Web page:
Today during the National Academy of Sciences' 154th annual meeting, in her first speech to the members of the Academy, NAS President Marcia McNutt stressed the ongoing vitality of America’s scientific enterprise, and called on the country to strengthen its support for science and to continue to turn to science for solutions to the nation’s and the world’s most pressing challenges. Read More(image)



Kavli Portrait Unveiled

Mon, 01 May 2017 10:00 EDT

A portrait commemorating the late physicist, entrepreneur, innovator, business leader, and philanthropist Fred Kavli was unveiled at the National Academy of Sciences 154th Annual Meeting. It can be found at the entrance of the Academy's Fred Kavli Auditorium, newly named in honor of a generous $10.5 million gift from The Kavli Foundation. Read More(image)



NAS Honors Award Winners

Mon, 01 May 2017, 09:00 EDT

During a ceremony at its 154th annual meeting, the National Academy of Sciences presented the 2017 Public Welfare Medal to Jane Lubchenco for her "successful efforts in bringing together the larger research community, its sponsors, and the public policy community to focus on urgent issues related to global environmental change." NAS also honored 21 other individuals with awards for their outstanding scientific achievements. News Release - Public Welfare MedalNews Release - Awards(image)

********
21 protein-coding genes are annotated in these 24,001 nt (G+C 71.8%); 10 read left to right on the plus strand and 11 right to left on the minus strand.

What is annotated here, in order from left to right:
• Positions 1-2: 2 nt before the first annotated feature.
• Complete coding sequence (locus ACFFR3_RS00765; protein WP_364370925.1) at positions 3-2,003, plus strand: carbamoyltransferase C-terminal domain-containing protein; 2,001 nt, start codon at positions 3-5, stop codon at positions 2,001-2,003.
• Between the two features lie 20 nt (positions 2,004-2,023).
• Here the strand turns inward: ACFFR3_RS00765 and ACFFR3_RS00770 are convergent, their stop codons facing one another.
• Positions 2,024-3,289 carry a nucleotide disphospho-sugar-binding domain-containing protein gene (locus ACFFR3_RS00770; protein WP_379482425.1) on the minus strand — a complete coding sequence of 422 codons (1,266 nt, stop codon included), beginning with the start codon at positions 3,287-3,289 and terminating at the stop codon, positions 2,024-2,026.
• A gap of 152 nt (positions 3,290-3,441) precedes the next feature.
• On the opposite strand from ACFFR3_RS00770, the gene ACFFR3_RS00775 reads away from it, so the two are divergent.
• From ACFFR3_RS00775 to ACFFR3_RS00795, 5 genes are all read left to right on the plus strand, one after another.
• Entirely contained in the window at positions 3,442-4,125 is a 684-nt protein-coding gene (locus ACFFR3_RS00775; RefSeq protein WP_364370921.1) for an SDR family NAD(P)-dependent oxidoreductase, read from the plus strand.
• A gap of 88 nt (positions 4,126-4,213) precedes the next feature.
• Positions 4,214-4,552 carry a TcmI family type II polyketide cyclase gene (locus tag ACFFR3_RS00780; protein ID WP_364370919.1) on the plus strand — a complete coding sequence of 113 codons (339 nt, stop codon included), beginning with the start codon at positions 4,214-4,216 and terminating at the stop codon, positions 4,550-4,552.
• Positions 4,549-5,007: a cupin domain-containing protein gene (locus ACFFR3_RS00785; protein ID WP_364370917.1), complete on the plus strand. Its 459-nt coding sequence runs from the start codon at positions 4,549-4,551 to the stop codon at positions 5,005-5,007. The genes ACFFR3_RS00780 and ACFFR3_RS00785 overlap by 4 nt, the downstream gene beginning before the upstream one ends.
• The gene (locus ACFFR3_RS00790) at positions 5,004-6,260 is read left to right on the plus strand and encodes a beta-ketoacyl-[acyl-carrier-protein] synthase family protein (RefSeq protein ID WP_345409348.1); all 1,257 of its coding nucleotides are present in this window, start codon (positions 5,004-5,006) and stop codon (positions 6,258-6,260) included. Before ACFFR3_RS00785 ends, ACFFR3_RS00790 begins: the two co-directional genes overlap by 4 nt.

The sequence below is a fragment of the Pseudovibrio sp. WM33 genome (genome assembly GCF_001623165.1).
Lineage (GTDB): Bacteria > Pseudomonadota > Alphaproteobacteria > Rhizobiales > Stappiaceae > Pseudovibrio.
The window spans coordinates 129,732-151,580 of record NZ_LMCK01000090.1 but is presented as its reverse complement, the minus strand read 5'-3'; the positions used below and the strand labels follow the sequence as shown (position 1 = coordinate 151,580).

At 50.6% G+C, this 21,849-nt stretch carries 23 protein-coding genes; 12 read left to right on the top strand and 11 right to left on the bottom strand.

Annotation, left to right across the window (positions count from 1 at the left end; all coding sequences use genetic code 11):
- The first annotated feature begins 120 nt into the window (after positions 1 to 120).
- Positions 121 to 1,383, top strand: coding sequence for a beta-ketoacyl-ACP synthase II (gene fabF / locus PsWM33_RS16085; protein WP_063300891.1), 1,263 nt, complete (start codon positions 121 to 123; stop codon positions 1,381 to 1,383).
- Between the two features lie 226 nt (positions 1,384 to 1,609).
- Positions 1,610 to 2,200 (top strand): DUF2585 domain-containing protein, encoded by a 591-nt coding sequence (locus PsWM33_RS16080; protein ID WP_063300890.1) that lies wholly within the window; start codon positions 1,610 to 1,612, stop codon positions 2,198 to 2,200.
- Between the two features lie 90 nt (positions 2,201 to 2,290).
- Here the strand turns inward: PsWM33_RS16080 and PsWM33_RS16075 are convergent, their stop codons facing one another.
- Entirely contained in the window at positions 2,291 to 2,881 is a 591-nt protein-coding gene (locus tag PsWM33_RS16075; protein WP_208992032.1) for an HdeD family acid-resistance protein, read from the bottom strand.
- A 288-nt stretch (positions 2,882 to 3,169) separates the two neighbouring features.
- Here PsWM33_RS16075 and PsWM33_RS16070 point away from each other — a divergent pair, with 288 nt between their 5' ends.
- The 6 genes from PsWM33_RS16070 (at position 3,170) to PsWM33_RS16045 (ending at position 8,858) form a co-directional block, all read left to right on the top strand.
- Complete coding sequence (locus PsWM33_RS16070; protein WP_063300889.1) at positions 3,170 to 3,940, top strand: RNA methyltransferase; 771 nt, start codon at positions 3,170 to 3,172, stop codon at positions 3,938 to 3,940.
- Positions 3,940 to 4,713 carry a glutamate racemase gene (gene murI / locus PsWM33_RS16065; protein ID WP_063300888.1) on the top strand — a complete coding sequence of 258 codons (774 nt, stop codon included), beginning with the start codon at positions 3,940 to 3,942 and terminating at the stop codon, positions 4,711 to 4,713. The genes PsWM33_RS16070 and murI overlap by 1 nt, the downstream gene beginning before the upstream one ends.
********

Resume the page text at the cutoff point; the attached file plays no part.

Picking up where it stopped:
U.S. DRIVE Partnership Makes Significant Technology Advancements for Light-Duty Vehicles; Lack of Infrastructure for Hydrogen Fuel Cell Vehicles Remains a Challenge

Tue, 25 Apr 2017, 11:00 EDT

The U.S. DRIVE Partnership -- a government-industry partnership that fosters the development of precompetitive and innovative technologies for clean and efficient light-duty vehicles -- has made significant progress in many technical areas including advanced combustion technologies, durability and cost of hydrogen fuel cells, and electric drive systems such as motors, power electronics, and batteries, says a new report by the National Academies of Sciences, Engineering, and Medicine. However, high costs for essentially all the technologies under development and lack of a hydrogen fuel infrastructure for deployment of hydrogen fuel cell vehicles remain challenges. Read More(image)



NAE Elects Treasurer and Four Councillors

Fri, 21 Apr 2017, 18:00 EDT